Irinarkh Vvedensky, Intrusive Translator.

I happened on a passage in The Oxford Handbook of the Victorian Novel which I thought was interesting enough to post here. Julie Buckler, after describing how familiar Russian readers were with even minor British authors, since from Pushkin’s time on they were made available almost immediately in the “thick journals” that provided the intellectual fodder of the Russian intelligentsia, points out that “this relatively comprehensive coverage” was “mitigated by haphazard and freewheeling translation practices” — translations “were abridged in seemingly unsystematic or even perverse fashion,” often “rendered in haste in return for poor pay.” A “more responsible and even artistic concept of translation” only arrived with the modernist period. Then she writes:

The single most prolific Russian translator of Victorian prose fiction was Irinarkh Vvedensky (1813–55), who provided Russian readers with a steady stream of English novels in the 1840s to 1850s, more than 5,000 printed pages in total. Vvedensky began with The Vicar of Wakefield in 1845, and during the period 1847–52 translated Dombey and Son, The Pickwick Papers, David Copperfield, The Haunted Man, Vanity Fair, Jane Eyre, and Caroline Norton’s Stuart of Dunleath. Posthumous assessments of Vvedensky’s work fault him for making an extraordinary number of mistakes in translation and for the liberties he took with the original texts. Vvedensky himself considered this free approach to foreign texts a legitimate method for attuning himself to the author’s spirit, and firmly believed that a truly worthy ‘translation’ should not be strictly faithful. In an 1849 letter to Charles Dickens that appeared in his translation of Dombey and Son, Vvedensky wrote, ‘I understood you as an Englishman and at the same time, in my thoughts, I had you move to Russian soil, and made you express your ideas as you would if you lived under Russian skies.’ Vvedensky liked to insert his own commentary and additions throughout, in phrases and even entire sentences he rendered in a literary idiom similar to the foreign author’s own style. He was also fond of adding pithy Russian-style proverbs as folksy authorial interjections at the end of specific passages (‘It’s easy enough to solve someone else’s problems!’). Vvedensky represents a complex figure in the Russian literary landscape of the mid-19th century. He took liberties with the texts he translated that would not be tolerated today, but he also raised Russian consciousness about the degree to which prose translation could be a literary art rather than a mechanistic operation.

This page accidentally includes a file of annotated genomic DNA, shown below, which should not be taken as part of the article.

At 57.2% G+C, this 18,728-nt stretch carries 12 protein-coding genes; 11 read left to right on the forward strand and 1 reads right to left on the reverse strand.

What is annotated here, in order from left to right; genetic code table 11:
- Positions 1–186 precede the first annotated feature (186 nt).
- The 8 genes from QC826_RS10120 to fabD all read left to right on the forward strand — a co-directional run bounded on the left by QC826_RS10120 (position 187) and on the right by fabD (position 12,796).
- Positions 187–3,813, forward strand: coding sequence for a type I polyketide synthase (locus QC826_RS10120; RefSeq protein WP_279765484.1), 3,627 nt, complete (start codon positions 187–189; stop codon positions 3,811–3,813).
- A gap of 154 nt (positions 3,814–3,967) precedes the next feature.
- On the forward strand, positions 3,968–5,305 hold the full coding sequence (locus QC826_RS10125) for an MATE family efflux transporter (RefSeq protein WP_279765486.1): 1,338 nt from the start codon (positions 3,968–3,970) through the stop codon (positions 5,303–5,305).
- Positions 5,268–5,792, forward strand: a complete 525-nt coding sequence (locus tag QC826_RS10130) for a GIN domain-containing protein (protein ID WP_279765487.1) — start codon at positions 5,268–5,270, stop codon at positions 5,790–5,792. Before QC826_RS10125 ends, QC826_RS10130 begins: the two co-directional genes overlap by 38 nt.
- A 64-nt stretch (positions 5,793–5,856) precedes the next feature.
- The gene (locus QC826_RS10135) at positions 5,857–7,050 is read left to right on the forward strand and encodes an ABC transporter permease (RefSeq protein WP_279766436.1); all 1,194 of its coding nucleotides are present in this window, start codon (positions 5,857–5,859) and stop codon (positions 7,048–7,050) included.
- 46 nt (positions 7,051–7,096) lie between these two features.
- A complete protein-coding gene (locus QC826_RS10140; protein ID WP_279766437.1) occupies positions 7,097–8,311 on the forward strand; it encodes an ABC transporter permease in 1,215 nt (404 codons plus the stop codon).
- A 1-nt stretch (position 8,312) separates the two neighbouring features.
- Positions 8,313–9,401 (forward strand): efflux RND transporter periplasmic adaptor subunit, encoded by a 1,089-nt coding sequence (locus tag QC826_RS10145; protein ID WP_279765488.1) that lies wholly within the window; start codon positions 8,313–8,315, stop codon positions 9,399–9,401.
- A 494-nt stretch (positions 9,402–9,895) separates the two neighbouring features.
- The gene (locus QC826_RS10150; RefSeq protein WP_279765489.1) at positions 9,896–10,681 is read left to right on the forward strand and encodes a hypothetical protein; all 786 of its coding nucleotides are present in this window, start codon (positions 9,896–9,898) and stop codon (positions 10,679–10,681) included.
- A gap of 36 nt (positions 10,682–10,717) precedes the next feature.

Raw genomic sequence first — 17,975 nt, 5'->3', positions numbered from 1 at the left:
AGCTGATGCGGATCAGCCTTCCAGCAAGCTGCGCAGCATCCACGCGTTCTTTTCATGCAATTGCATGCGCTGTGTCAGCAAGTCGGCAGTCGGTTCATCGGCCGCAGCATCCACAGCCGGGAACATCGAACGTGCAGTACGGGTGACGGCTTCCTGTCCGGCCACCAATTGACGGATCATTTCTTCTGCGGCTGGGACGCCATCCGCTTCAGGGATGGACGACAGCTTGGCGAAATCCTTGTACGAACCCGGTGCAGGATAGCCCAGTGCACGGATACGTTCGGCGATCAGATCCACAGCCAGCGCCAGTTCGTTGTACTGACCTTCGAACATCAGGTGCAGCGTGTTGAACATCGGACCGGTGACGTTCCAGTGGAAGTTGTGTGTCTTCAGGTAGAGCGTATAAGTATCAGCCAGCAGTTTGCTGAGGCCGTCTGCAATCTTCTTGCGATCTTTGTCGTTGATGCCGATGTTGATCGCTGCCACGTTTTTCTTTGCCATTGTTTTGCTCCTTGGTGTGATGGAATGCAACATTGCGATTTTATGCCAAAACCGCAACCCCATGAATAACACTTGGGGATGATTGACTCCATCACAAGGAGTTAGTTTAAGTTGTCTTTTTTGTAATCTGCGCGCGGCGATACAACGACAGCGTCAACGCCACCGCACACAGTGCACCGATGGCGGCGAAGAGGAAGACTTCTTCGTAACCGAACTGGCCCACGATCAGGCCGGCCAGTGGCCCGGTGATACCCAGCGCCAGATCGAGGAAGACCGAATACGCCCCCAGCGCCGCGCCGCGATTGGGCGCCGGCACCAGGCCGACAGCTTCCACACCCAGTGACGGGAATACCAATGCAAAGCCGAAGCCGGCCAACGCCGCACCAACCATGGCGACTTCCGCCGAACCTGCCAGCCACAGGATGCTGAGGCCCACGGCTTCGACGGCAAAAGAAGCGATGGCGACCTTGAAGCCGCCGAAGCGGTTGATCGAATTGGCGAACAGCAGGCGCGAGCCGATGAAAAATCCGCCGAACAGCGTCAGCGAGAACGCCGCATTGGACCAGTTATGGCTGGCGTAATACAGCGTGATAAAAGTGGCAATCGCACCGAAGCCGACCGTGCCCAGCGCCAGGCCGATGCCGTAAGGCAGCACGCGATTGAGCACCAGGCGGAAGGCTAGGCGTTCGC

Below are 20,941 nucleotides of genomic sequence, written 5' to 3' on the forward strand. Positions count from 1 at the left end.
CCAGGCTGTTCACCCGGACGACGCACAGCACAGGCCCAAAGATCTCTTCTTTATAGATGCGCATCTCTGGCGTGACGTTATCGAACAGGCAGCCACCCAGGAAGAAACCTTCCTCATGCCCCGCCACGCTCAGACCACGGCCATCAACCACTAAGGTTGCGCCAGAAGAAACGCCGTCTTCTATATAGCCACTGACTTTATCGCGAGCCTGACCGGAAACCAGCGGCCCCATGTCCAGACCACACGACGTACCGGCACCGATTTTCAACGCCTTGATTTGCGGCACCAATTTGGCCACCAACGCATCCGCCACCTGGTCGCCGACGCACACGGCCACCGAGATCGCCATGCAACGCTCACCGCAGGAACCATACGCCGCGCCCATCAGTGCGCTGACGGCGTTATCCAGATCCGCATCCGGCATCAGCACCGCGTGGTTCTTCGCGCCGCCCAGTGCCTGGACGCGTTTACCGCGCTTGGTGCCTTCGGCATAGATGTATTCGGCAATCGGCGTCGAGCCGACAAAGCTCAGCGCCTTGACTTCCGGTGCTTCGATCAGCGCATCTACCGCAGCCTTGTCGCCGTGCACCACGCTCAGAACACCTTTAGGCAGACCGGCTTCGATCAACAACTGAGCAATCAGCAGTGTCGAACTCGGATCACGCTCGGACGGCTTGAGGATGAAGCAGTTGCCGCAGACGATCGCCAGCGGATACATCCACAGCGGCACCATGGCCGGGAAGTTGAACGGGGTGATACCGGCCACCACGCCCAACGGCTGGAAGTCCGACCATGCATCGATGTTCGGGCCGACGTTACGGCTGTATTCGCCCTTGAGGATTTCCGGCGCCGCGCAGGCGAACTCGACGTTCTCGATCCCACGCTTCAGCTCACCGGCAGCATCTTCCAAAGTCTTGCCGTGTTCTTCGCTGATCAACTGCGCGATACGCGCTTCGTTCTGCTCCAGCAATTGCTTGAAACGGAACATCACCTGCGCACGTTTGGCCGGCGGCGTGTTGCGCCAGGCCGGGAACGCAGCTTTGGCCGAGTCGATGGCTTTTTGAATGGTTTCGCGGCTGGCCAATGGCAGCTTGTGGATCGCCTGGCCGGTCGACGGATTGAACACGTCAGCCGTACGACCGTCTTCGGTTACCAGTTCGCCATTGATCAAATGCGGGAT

I doubt Dickens would have approved, especially since he didn’t get any royalties.

Comments

  1. How do you pronounce “Vvedensky”?

  2. Pretty much like it’s written: vvi-DEN-skee, with an extra-long v at the start.

  3. Russian has initial geminates? I didn’t know that.

  4. Yeah, there are minimal pairs like вести ‘to lead, take, bring’ and ввести ‘to bring in, introduce.’

  5. I’m guessing this is what happens when a preposition/preverb в is applied to a word starting in в — so a morphological process rather than a morphotactic one like in Italian. Does this happen for к and с too?

  6. Hat: this Russian minimal pair is so close in morphological structure + meaning to the Latin verbs “ducere/inducere” that I assume this is an instance of Latin influence upon Russian. Was it direct, or via some other language? I assume you or somebody here knows…

  7. January First-of-May says:

    Does this happen for к and с too?

    Definitely happens for с (a minimal pair is судить “to judge” vs. ссудить “to loan”, though I’m not sure that this is actually the same root), and I think the prefix к is simply too rare (it definitely happens with the preposition к, as in к королю, but I’m not sure that’s what you’re thinking of).

  8. So are there initial geminates without a morpheme boundary in the middle? And is there one in Vvedensky?

  9. Googled and learned that Vvedensky is a clergy surname, from Vvedenie (literally “Entry”) – liturgical feast called in Western Christian tradition The Presentation of the Blessed Virgin Mary and in the East known as The Entry of the Most Holy Theotokos into the Temple.

    The Greek name is Εἴσοδος and Latin is Praesentatio.

    Clearly Vvedenie is translation from Greek, not Latin.

  10. it definitely happens with the preposition к, as in к королю, but I’m not sure that’s what you’re thinking of

    If that’s pronounced with initial /k:/, it’s exactly what I’m thinking of. (How do you even do that at the start of an utterance? Long unvoiced stop, I mean).

  11. You do it exactly as how you’ll do any geminates. It’s just inaudible in the absolute beginning of an utterance.

  12. David Marjanović says:

    So are there initial geminates without a morpheme boundary in the middle?

    No.

    They are quite common in Swiss German, though, where the triple contrast in the plosive inventory of short lenes : short fortes : long fortes (all of them voiceless) has become a double one of short lenes: long lenes: long lenes (still voiceless) in all positions.

  13. Ah! That’s why I’m never able to hear any difference between the Swiss plosives!

  14. Speaking of regional differences in German, I’ve always had difficulty hearing the difference between ä and e and I’m pretty sure that’s because my first German teacher spoke with an accent where there wasn’t a difference — what region would that be?

  15. Eli Nelson says: